'Emergency remarks didn't signal intent'
On the back foot over a threat to impose a state of emergency in the wake of a confrontation with the judiciary, Pak government says no declaration of intent was implied.world Updated: May 08, 2007 15:02 IST
On the back foot over a threat to impose a state of emergency in the wake of a confrontation with the judiciary, the Pakistani government now says no declaration of intent was implied.
"This does not mean that he has given an intent," Parliamentary Affairs Minister Sher Afgan Khan Niazi said in the National Assembly on Monday after angry opposition members sought a clarification on Prime Minister Shaukat Aziz's remarks on the issue.
The opposition also sought a debate on Aziz's remarks at a press conference in Islamabad on Sunday. It said he had tried to fish in the troubled waters created by President Pervez Musharraf's controversial action of suspending Supreme Court Chief Justice Iftikhar Mohammad Chaudhry with the intent of warning civil society from protesting against the move.
Niazi sought to downplay the remarks, saying they were only "cursory" and did not imply that conditions existed to justify the proclamation of an emergency, media reported on Tuesday.
The president can declare a state of emergency under articles 232 and 233 of the constitution on account of war or internal disturbance and suspend certain fundamental rights.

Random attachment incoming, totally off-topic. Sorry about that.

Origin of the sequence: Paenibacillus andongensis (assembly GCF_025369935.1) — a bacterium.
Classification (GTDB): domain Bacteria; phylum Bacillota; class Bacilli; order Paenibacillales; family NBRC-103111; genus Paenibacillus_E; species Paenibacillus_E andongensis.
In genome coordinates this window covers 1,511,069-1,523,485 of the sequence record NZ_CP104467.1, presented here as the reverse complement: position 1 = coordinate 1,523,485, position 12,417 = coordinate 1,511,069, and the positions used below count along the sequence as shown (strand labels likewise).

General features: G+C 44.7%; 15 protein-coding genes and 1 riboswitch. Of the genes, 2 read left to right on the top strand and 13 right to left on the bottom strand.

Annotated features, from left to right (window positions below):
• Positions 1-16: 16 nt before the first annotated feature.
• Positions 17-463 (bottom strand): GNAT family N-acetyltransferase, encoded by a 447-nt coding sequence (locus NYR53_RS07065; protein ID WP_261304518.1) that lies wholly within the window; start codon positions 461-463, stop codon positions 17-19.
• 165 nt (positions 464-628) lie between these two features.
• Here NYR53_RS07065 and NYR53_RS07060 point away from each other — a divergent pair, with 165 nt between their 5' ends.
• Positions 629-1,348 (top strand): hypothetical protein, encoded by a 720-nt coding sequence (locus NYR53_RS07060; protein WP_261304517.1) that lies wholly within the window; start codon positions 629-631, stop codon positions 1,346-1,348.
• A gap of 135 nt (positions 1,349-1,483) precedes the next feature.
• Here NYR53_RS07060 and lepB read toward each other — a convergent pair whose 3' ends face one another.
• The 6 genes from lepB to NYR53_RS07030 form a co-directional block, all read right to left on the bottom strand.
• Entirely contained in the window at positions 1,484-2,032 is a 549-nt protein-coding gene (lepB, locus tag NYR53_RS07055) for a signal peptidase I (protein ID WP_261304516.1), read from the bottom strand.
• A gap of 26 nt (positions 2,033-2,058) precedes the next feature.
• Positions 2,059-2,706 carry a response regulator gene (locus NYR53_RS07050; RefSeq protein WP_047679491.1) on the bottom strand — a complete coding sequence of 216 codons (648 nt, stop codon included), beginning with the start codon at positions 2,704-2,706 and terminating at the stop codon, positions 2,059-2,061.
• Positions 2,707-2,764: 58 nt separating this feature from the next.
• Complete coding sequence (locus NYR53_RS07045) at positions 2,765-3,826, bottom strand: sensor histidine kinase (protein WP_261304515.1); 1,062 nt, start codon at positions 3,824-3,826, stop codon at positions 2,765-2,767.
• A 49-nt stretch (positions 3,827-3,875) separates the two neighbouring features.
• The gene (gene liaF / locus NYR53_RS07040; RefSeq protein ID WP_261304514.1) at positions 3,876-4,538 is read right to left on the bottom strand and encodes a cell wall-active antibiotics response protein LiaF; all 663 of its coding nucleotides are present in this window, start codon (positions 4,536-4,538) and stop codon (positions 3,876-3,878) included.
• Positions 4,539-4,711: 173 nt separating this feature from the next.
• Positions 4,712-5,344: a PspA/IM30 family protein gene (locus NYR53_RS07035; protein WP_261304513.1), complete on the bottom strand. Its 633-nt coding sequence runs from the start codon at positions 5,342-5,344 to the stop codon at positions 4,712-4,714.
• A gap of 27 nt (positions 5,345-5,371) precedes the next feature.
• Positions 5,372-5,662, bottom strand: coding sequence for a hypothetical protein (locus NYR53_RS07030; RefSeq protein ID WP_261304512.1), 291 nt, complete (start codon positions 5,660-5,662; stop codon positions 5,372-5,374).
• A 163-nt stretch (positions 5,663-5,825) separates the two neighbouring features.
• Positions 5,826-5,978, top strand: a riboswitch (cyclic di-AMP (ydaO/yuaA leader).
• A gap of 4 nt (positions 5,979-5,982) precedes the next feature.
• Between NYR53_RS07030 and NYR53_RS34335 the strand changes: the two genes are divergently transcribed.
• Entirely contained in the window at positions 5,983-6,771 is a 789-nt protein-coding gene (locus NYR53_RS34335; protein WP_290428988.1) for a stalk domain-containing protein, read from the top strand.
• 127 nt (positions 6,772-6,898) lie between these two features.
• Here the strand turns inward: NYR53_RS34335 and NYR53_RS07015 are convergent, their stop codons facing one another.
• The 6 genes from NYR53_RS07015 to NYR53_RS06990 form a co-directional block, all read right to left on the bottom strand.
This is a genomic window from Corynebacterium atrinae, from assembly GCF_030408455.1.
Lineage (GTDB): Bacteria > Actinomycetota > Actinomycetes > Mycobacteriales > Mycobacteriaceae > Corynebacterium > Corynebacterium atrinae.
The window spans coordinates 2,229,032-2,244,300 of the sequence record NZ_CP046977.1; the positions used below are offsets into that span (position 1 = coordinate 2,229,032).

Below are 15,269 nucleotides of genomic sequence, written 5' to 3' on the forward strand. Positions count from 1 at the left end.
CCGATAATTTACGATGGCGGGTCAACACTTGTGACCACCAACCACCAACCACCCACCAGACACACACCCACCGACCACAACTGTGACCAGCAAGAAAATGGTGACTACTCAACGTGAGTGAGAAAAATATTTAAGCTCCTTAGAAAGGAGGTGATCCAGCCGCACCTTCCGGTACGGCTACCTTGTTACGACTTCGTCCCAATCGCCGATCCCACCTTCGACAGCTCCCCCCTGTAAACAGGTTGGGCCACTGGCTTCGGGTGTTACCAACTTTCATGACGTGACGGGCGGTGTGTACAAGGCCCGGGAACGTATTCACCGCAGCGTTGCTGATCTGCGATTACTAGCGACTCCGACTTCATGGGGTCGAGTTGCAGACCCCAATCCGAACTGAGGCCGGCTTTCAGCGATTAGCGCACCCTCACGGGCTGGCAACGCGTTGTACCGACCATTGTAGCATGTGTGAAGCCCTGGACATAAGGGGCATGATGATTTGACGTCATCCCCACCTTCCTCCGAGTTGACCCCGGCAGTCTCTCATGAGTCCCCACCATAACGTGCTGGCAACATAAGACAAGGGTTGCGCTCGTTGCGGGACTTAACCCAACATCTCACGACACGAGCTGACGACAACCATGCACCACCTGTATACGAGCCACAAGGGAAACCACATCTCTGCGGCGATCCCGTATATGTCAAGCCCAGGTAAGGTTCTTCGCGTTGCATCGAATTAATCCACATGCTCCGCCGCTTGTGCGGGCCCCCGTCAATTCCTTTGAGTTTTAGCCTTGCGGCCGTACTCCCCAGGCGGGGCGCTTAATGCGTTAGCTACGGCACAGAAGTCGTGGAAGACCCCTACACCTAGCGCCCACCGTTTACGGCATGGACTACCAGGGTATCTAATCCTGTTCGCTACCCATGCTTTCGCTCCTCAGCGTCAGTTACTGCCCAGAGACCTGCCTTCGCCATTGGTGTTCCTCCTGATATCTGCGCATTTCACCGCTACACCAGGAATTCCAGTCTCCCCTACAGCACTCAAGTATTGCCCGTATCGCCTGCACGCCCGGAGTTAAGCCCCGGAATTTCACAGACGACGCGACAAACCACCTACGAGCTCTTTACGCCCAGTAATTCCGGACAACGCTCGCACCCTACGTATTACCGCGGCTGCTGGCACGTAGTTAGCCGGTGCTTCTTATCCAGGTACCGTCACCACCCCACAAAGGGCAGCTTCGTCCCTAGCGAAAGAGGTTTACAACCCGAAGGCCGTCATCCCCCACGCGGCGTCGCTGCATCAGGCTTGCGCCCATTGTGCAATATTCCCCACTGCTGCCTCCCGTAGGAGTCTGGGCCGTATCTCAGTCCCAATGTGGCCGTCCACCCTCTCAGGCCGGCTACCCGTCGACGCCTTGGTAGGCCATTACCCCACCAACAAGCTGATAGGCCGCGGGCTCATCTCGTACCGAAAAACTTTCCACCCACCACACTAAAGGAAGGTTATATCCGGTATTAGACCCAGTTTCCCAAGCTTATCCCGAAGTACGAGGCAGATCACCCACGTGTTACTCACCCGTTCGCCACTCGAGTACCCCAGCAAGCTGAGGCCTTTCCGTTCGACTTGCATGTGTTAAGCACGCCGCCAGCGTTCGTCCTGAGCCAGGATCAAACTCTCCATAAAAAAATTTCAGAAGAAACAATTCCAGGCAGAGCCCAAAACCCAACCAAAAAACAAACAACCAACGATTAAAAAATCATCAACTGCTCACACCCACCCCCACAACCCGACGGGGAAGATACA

Niazi's clarification came after Naveed Qamar of the Pakistan People's Party Parliamentarians spoke of the "dark times" in the country and apprehended the government could declare an emergency in response to the massive reception accorded to the chief justice during his journey from Islamabad to Lahore on Saturday and Sunday.
According to Farid Piracha of the Muttahida Majlis-i-Amal (MMA) religious alliance, if the government saw an "internal disturbance" due to its action against the chief justice "then it should think who had blown the bugle".
Saad Rafiq of the Pakistan Muslim League-Nawaz said Aziz's remarks constituted "a threat to the civil society" even as the nation was "in a state of shock" after Musharraf's move against Chaudhry.
In a related development, the National Assembly is to consider several opposition adjournment motions seeking a debate on the blockage of live telecasts of some private television channels in Sindh during the chief justice's trip and his speech at the bar association in Lahore Sunday morning.
Speaker Amir Hussain gave the ruling after a token walkout by opposition members Monday against the enforced media blackout, holding ruling coalition ally Muttahida Qaumi Movement (MQM) responsible.